Implied contracts in business law

Contracts are the foundation of the business world in Florida. Without them, businesses would not be able to obtain the consistency in costs and supplies needed to provide consumers with steady and reliable products and services. Of course, the terms of a contract must be carefully negotiated in order to ensure a fair bargain, and legal action is often justified when those terms are breached. But, businesses need to be careful in their communications and interactions with other parties to avoid creating a contractual relationship when they do not intend.

This is because the law recognizes implied contracts. An implied contract is one that is created through actions and circumstances, even when the agreement has not been reduced to writing or even acquiesced to in verbal form.

Not everyone needs a license to sell a car

Many of the vehicles that are on Florida roads were purchased through licensed motor vehicle dealers and dealerships. These individuals and organizations deal in hundreds of cars per year and make their business out of the buying and selling of cars, trucks and sport utility vehicles. However, some vehicles are bought and sold through private transactions. For example, a person may wish to sell their extra car to their neighbor who is in need of a reliable mode of transportation.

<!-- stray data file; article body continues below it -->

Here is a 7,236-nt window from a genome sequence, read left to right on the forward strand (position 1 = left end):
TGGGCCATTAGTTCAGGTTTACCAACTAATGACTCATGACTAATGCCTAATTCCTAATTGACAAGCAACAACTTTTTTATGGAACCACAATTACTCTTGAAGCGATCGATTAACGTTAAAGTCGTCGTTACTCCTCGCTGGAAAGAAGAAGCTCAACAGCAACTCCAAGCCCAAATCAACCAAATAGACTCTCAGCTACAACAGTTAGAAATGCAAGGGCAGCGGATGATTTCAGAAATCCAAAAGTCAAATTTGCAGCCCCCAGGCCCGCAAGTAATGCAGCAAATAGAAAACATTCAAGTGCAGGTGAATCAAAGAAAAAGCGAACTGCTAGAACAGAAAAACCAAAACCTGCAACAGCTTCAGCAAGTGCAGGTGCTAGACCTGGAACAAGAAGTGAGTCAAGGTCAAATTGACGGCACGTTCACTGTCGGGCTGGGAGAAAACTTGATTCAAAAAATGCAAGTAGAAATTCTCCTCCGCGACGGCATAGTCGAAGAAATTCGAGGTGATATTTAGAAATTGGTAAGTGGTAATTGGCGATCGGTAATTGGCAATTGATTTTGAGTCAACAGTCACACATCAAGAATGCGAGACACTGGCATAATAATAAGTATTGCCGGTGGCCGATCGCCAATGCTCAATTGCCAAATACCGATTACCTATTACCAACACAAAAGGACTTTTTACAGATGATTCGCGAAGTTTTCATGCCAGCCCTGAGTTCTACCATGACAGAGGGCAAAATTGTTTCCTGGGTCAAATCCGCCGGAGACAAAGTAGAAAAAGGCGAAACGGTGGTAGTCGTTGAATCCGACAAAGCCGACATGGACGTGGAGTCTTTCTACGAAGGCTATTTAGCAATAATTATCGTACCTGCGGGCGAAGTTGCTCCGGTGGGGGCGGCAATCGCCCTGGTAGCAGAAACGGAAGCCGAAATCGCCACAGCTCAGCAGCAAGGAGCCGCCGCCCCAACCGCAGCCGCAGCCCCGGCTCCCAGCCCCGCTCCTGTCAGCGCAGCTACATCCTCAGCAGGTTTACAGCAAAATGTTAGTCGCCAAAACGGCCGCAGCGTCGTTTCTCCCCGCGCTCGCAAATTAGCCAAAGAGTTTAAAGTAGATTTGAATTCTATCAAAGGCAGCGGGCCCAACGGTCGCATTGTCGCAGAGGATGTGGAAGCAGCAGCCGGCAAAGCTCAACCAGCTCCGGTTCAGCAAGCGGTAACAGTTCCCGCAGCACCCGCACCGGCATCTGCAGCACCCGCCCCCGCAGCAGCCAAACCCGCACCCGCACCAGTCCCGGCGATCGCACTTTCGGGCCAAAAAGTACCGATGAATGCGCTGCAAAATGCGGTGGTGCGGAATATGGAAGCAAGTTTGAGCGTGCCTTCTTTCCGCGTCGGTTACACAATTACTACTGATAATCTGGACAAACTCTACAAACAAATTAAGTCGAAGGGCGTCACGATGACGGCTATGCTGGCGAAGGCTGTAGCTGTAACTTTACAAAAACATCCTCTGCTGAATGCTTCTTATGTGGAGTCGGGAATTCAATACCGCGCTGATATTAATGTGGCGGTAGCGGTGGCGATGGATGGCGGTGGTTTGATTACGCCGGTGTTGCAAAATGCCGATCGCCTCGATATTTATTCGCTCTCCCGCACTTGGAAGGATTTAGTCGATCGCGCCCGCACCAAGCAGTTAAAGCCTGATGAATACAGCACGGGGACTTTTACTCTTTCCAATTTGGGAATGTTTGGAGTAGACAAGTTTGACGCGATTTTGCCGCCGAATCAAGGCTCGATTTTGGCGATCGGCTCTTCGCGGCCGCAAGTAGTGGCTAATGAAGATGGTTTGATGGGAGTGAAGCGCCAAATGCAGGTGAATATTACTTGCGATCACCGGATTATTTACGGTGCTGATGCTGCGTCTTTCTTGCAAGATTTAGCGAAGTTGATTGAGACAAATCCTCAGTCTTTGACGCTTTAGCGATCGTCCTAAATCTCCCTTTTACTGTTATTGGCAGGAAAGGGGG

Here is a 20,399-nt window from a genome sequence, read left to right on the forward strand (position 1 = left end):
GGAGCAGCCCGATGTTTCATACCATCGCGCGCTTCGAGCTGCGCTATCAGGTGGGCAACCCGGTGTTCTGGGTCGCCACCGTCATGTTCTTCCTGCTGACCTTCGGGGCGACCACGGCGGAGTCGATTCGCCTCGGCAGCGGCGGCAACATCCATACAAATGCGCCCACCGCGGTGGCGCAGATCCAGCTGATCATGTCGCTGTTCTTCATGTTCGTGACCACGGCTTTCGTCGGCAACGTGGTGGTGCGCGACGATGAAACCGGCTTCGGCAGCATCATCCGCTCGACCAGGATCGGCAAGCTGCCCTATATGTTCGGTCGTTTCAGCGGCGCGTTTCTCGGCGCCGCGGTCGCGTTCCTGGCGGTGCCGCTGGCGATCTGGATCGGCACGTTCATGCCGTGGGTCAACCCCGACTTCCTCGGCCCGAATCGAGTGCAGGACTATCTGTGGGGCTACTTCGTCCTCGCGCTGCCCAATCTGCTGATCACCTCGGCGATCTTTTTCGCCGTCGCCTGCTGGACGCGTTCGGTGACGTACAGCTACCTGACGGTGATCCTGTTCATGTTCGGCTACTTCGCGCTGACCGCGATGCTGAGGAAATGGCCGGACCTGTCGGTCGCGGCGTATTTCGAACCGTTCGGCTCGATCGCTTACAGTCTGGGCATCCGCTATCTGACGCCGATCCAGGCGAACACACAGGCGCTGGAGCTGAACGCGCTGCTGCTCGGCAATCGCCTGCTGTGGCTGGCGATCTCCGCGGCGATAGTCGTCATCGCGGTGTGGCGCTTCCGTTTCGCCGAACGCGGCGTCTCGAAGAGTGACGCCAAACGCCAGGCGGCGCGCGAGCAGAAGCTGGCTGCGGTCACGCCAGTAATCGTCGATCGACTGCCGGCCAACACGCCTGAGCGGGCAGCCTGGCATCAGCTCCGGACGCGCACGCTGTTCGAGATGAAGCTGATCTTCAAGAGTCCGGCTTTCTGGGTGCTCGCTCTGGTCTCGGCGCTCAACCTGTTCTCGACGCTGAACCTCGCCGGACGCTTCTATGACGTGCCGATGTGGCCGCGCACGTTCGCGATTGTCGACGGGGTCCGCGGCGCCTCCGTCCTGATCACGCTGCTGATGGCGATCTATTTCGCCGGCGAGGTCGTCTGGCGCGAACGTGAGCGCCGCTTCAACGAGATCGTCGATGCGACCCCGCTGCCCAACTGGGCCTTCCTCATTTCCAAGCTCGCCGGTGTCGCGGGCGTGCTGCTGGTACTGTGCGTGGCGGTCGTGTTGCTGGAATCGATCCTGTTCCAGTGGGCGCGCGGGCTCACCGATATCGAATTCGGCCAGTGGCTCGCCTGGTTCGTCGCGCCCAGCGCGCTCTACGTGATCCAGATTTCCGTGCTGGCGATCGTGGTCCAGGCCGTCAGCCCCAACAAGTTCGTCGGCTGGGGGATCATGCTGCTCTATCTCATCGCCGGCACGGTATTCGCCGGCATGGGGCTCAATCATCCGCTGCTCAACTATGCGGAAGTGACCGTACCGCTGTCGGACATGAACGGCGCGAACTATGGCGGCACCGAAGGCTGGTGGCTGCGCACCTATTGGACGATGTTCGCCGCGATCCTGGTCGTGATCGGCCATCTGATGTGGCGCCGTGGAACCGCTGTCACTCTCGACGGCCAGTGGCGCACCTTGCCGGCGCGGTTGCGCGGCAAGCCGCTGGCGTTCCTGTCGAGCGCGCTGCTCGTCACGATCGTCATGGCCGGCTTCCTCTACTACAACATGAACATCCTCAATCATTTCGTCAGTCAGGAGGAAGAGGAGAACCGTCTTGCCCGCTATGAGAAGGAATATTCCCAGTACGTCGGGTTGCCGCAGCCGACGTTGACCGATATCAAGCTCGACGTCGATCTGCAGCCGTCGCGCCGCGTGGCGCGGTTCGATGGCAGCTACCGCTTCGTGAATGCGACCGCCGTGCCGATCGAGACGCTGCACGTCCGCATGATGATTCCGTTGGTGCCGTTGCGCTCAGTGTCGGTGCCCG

There is a major difference between the auto dealership discussed first and the private party discussed second in the above paragraph. While the dealership is in the business of completing transactions involving motor vehicles, the private party only has the single vehicle to sell and is not in the business of moving multiple vehicles per year. The number of vehicles that a party will sell in a 12-month period is important, as it will dictate the need for an automobile dealership license in order to legally do business.

How do commercial leases differ from residential leases?

Many residents of Florida have entered into residential leases. These leases allow people to find apartments, homes and other spaces to live in for a cost that they pay to the spaces' owners. Residential leases can be tailored to the individual spaces that are offered for rent, but commonly, residential lease agreements have a few standard terms.